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Cedar Rapids, Iowa 52401
Gov. Kim Reynolds will end Iowa’s public health disaster emergency proclamation later this month and, as a result, the state public health department is changing how it publicly reports COVID-19 data.
The emergency proclamation will on at 11:59 p.m., Feb. 15, and with it the state’s ongoing pandemic response will shift to managing the coronavirus “as part of normal daily business.”
“We cannot continue to suspend duly enacted laws and treat COVID-19 as a public health emergency indefinitely,” Reynolds said in a statement Thursday. “After two years, it’s no longer feasible or necessary.
“The flu and other infectious illnesses are part of our everyday lives, and coronavirus can be managed similarly.”
The move comes as new cases and hospitalizations have declined in recent weeks across the state, but as COVID-19 outbreaks at long-term care facilities continue to spike.
The Republican governor signed the proclamation March 17, 2020, to shift resources to respond to the public health emergency and to suspend state laws to support hospitals’ and public health agencies’ response to the pandemic. The proclamation also has been used to shut down businesses, limit public gatherings and set mask requirements in indoor settings, among other mitigation strategies.
On Feb. 16, the state will be decommissioning its two state-run websites that provided key information for Iowans on COVID-19. One is vaccinate.iowa.gov, which has a COVID-19 vaccine appointment finder tool for users.
The other is coronavirus.iowa.gov, the state’s public COVID-19 data hub for regular reports on new cases, hospitalizations, deaths, vaccinations and other metrics used to measure the virus’ impact on Iowa.
Iowa Department of Public Health will continue to report COVID-19 data publicly each week on its website, but will change how it reports that data to mirror how the department reports other respiratory activity, such as the flu, statewide.
IDPH interim Director Kelly Garcia told reporters the public health department “remains committed” to maintaining disease surveillance of COVID-19.
“While COVID-19 reporting will look different, Iowans should be assured the state will continue to review and analyze COVID-19 data and other public health data daily, just as we always have,” she said during a media briefing Thursday.
Among these changes, IDPH no longer will require long-term care facilities to notify the state of an outbreak, defined as three or more COVID-19 cases among residents. Instead, that data will be reported by the federal Centers for Medicare and Medicaid Services.
The state public health department also will stop requiring entities from reporting negative test results, a decision driven by the increasing availability of rapid at-home testing options.
Hospitals no longer will be required to report its data to state officials once Iowa’s proclamation expires, but they still will need to report that information to federal officials. Garcia said IDPH will rely on that source for information on COVID-19 hospitalizations moving forward.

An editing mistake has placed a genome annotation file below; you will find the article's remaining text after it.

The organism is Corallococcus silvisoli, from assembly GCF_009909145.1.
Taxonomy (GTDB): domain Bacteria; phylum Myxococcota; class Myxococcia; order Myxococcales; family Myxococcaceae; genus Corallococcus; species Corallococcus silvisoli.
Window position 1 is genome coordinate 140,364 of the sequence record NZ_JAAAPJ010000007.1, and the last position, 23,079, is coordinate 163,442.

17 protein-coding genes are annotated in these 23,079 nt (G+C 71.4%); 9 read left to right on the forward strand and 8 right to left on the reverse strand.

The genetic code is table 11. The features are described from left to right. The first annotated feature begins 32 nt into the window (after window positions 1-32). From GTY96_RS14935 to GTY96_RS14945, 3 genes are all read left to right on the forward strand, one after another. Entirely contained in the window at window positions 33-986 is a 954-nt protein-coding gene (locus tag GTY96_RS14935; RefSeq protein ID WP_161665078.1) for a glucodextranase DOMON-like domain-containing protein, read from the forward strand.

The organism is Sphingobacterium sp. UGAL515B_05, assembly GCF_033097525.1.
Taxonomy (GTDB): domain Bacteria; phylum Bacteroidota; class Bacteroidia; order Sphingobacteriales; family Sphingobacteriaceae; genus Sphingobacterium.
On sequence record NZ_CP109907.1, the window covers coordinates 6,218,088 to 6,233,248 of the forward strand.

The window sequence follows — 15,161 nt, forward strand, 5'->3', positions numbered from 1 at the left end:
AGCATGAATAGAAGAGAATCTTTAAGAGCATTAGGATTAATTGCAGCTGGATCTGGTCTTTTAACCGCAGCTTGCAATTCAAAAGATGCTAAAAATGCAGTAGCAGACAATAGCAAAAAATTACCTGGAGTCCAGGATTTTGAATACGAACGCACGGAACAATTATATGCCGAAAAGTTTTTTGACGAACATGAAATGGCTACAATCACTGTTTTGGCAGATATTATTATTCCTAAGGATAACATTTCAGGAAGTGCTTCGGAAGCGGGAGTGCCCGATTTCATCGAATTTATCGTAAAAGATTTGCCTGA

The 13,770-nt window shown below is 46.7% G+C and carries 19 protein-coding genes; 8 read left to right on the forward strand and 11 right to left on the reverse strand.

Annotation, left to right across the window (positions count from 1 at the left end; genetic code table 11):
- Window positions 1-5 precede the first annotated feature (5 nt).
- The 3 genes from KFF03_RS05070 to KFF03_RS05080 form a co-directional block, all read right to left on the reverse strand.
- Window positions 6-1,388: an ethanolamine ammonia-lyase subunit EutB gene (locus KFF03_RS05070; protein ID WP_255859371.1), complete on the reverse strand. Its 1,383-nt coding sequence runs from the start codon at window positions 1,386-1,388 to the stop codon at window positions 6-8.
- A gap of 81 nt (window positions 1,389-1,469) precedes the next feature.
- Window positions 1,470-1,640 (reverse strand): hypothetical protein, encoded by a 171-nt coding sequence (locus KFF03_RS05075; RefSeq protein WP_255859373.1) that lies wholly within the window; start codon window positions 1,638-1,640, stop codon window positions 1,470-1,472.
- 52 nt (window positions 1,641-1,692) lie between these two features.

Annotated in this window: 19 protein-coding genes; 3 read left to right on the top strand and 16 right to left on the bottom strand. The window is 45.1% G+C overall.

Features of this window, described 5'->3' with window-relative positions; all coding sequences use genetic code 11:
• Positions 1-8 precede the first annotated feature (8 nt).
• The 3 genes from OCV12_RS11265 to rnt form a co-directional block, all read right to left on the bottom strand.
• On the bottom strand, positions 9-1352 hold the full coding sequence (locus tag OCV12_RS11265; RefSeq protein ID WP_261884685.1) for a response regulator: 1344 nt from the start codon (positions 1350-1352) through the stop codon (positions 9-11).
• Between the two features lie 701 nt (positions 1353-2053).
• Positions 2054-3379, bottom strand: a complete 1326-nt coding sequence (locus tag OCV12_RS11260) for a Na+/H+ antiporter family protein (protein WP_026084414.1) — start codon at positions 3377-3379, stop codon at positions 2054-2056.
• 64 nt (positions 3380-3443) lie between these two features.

Beginning Feb. 16, coronavirus data available on the IDPH website will include:
- Positive tests since March 2020, categorized by age, sex and race
- Positive tests in the past seven days
- Case counts by county
- Deaths since March 2020
- Epidemic curve (epi curve) since March 2020
- Variant breakdown by week.
State public health officials also will continue to provide data on COVID-19 vaccines, including the total number of vaccines administered, the total number of boosters administered and the number of fully vaccinated residents.
IDPH continues to receive significant federal funding to support its pandemic response, which will be directed toward its vaccination campaigns as well as coronavirus testing and surveillance. However, the department hopes to direct funding toward other emerging crises in Iowa, such as a cluster of youth suicides in central Iowa, Garcia said.
In addition, the move will allow public health officials involved with COVID-19 response to return to pre-pandemic responsibilities that have been put aside during the past two years, she said.
“Our work continues,” Garcia said. “We’re not ratcheting back necessarily on things we’re doing, we’re shifting focus and picking back up the work that we have shelved at the expense of some very important issues for Iowans.”
The state will continue to operate Test Iowa, the free at-home coronavirus testing program operated at the State Hygienic Lab in Coralville.
COVID-19 vaccine allocation statewide will continue at the same pace, and is not affected by the expiring proclamation, Garcia said.
Garcia noted many states nationwide already have discontinued public health proclamations.
Earlier this week, Iowa State Auditor Rob Sand released a report stating his office “did not identify any significant concerns regarding the integrity” of the coronavirus data publicly reported by state public health department.
Garcia said she saw that report as an endorsement of trustworthiness of IDPH’s efforts to inform the public.
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